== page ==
Familiar Phrase Origins

sneeze-bless-youMany sayings or colloquialisms are centuries old but still in common use today.  Most of them originated in Europe and have surprising beginnings.

 

Armed to the teeth:  In Scotland the ruler “Bonnie Prince Charlie” was preparing for war, and sent out word to his captains to gear up for battle, and rendezvous at a place near the Teeth River.  His message was “Come armed to the Teeth”. Another theory is that pirates of Jamaica in the 1600s wanted to maximize their weaponry and would carry a flintlock in each hand and a knife in their teeth, hence the phrase.

 

Nailed to the wall:  In England long ago, if a merchant was caught using inaccurate weight scales, the punishment was swift.  In the morning he was taken to a public place and made to stand on a barrel next to a wall.  His ear was nailed to that wall, where he then stood all day, bleeding, heckled, and very uncomfortable.  He was also in mental anguish thinking about what was going to happen at the end of the day, when an official kicked the barrel out from under him and tearing his ear off of the nail.  Thus, to be in a hopeless situation is to be “nailed to the wall”.

 

Getting hammered:  A town called Gretna Greene in Scotland used to allow legal marriage at a younger age than surrounding villages, and so became a popular place for young couples to come and elope.  Marriage demand exceeded the supply of ministers. To resolve the problem, the town made it legal for blacksmiths, which were plentiful, to carry out a marriage ceremony, which was very short   The couple stood before the anvil, exchanged a few vows, the blacksmith clanged the anvil with his hammer and pronounced them married.  It was so simple and fast that it was easy for a young lad to come into town, get drunk, and wake up the next day married.   He could literally say, “I really got hammered last night!”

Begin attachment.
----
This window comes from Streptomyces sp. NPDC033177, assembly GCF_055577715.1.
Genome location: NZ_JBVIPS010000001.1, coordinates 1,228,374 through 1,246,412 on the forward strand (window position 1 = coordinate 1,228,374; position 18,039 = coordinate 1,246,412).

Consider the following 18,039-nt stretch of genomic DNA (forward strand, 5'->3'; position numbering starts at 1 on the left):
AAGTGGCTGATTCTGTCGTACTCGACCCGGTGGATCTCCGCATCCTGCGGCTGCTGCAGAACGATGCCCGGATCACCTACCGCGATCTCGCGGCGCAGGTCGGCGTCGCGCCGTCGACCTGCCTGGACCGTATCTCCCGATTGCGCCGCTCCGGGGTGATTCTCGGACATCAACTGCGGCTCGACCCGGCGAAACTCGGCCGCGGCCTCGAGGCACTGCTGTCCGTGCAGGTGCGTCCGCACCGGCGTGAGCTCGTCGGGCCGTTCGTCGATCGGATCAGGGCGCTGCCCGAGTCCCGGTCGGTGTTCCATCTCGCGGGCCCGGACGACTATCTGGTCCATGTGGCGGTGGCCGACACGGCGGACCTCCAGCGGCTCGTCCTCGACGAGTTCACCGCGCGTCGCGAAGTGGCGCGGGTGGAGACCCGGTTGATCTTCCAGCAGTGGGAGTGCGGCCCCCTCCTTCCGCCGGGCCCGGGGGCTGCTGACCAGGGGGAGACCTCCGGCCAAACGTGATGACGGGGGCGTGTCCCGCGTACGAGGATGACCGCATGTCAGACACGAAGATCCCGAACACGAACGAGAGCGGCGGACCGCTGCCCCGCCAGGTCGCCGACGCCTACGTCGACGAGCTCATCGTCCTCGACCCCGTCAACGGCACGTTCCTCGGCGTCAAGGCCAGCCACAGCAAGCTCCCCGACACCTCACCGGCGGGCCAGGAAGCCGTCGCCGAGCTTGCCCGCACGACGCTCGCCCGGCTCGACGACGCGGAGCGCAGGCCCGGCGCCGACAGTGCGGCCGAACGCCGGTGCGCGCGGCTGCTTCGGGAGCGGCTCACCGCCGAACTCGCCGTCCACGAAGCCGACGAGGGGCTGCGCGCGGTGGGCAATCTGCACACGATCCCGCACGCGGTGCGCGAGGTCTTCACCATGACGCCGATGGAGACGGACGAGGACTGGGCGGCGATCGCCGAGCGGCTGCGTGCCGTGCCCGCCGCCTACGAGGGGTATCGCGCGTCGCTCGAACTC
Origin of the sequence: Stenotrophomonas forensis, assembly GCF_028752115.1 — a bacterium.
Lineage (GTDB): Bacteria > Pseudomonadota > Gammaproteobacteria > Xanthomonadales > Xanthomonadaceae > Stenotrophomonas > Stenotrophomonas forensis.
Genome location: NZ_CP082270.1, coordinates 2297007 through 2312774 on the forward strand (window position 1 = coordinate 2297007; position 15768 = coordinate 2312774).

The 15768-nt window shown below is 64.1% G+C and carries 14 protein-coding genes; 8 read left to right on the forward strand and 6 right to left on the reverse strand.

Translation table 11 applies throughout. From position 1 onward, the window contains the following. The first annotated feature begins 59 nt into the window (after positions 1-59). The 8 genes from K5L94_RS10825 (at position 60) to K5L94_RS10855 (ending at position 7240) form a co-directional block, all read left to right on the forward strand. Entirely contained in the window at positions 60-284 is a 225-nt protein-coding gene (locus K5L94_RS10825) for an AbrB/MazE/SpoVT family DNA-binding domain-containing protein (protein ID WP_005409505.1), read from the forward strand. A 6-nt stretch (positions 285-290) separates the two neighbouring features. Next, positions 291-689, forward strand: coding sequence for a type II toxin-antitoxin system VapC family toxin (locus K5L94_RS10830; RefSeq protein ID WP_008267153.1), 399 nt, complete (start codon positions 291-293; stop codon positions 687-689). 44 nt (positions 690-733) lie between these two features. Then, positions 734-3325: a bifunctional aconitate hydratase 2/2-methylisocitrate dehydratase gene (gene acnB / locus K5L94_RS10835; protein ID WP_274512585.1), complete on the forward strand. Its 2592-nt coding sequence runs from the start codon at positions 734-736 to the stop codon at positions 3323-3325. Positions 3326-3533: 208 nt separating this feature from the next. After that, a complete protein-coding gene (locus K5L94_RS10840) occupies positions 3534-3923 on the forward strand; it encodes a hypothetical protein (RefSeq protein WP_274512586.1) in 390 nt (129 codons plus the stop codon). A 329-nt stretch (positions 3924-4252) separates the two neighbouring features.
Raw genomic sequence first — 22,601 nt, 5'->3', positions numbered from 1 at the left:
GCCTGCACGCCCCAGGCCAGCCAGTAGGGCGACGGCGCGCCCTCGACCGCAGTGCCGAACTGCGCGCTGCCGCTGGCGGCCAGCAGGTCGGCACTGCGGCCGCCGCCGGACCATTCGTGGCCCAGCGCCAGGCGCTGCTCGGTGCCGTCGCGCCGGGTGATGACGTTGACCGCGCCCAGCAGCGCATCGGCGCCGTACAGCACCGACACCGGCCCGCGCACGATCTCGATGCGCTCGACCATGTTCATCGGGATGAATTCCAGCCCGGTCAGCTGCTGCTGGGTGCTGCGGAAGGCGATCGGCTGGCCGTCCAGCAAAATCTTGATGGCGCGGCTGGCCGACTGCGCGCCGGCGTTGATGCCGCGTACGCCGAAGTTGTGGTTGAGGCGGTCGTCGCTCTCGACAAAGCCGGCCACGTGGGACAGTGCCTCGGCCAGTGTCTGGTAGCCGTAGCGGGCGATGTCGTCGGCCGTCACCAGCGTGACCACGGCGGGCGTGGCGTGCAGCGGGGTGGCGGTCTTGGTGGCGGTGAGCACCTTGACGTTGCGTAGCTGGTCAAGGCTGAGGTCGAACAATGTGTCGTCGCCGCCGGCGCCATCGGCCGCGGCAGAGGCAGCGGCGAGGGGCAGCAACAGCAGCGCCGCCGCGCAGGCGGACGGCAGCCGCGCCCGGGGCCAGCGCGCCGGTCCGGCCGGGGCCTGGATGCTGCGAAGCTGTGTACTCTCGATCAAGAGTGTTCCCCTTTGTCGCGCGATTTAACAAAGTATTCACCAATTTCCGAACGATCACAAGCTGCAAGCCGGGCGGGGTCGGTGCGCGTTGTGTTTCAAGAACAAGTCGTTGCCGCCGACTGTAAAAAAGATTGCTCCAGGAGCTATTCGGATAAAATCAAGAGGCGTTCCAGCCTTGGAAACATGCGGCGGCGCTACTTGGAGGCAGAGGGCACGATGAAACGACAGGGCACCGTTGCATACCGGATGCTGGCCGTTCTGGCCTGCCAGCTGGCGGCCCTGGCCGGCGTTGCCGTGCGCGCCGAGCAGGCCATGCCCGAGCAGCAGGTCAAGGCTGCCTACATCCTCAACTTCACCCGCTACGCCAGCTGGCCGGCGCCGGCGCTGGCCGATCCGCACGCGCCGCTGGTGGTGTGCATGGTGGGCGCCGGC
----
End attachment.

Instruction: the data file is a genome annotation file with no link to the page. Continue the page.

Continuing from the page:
Dirt poor:  While the wealthy of England could afford slate floors, the poor had to contend with floors of dirt.

 

Bringing home the bacon:  Meat was a luxury for the poor of Europe, and if one could afford to buy pork, it was a symbol of prestige to bring it home.  To show off to visitors, one would cut off a little to share and sit around to “chew the fat”.

 

Bless you:  When the Plague was running rampant and killing many thousands of people in early Europe, there were not enough Priests around to give your last prayer before you died.  Sneezing was a common symptom of plague, so if you sneezed it was assumed you were a goner and those around you would say “God bless you” in case the Priest didn’t arrive in time.

 

 

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